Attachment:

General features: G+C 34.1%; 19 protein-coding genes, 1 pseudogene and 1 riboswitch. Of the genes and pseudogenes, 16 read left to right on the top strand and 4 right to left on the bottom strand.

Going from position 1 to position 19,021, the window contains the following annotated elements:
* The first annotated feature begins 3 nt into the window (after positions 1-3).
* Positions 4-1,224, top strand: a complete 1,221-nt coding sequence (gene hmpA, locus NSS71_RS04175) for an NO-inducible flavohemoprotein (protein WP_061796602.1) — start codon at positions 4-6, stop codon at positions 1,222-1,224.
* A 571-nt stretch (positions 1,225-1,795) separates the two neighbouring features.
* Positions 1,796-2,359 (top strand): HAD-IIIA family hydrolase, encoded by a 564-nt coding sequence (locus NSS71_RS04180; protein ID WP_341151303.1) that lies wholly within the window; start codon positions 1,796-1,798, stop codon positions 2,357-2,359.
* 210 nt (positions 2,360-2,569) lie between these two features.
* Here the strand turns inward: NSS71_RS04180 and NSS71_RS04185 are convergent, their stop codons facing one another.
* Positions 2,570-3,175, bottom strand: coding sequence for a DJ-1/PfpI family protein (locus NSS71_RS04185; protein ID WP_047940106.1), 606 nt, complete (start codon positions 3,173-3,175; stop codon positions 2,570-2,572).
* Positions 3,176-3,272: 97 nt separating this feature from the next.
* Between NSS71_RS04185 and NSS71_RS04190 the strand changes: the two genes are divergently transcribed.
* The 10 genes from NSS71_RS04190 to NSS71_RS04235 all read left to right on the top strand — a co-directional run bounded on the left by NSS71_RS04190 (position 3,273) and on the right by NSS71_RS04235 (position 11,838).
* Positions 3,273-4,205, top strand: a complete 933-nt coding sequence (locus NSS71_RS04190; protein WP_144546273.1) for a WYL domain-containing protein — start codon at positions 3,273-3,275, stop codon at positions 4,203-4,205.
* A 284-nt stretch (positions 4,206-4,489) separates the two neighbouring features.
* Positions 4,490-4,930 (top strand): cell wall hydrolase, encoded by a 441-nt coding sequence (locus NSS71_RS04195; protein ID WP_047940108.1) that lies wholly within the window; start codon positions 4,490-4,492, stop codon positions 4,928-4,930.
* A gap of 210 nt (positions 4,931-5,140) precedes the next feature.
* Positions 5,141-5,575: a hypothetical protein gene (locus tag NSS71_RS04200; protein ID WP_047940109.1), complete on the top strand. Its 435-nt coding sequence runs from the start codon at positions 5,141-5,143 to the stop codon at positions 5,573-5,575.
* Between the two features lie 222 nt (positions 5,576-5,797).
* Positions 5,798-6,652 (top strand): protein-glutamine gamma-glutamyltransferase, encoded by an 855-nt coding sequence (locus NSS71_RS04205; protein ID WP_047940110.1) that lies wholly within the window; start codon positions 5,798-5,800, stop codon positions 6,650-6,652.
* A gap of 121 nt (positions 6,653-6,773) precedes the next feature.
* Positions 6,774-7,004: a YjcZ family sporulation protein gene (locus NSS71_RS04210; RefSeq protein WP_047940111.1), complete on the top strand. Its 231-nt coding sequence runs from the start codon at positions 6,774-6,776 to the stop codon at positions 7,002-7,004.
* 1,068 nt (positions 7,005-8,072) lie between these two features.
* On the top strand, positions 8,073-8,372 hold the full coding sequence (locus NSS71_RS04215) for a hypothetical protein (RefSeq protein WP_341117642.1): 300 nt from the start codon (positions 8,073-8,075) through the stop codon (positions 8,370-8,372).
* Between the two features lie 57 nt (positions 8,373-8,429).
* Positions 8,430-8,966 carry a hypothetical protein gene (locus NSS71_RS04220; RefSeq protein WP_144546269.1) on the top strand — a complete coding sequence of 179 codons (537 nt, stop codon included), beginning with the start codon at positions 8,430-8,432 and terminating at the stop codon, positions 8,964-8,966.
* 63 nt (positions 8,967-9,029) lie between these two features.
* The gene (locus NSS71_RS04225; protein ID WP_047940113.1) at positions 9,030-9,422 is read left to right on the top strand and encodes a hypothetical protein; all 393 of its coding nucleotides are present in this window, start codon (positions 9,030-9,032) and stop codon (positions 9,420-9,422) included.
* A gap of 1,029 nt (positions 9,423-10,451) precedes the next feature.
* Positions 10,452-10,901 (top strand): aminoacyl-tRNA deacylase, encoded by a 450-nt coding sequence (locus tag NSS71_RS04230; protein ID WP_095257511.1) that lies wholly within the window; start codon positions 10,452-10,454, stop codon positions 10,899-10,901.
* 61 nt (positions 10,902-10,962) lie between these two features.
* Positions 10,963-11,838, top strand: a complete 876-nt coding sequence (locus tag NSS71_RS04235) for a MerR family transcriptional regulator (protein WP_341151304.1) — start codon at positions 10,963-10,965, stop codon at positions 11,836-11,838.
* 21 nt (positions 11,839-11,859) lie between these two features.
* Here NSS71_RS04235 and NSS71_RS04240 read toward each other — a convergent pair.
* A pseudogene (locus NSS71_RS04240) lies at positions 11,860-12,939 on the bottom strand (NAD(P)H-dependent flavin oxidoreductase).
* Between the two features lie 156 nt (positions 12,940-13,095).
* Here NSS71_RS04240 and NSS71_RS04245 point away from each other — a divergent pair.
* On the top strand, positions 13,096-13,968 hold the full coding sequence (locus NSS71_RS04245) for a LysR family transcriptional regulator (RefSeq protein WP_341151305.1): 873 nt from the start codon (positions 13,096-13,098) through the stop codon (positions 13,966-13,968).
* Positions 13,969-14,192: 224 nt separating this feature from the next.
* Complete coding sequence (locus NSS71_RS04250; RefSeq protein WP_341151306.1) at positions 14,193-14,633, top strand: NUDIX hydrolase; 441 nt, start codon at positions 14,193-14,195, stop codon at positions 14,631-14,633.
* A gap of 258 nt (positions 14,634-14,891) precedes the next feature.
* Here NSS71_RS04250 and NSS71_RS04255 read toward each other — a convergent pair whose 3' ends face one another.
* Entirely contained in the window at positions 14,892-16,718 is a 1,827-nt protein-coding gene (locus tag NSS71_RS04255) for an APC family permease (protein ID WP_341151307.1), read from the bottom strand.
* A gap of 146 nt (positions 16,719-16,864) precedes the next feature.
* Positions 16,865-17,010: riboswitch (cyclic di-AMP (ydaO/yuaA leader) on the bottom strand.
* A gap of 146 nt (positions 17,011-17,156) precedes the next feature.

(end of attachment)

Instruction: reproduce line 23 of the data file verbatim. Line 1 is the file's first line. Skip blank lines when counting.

* On the top strand, positions 8,073-8,372 hold the full coding sequence (locus NSS71_RS04215) for a hypothetical protein (RefSeq protein WP_341117642.1): 300 nt from the start codon (positions 8,073-8,075) through the stop codon (positions 8,370-8,372).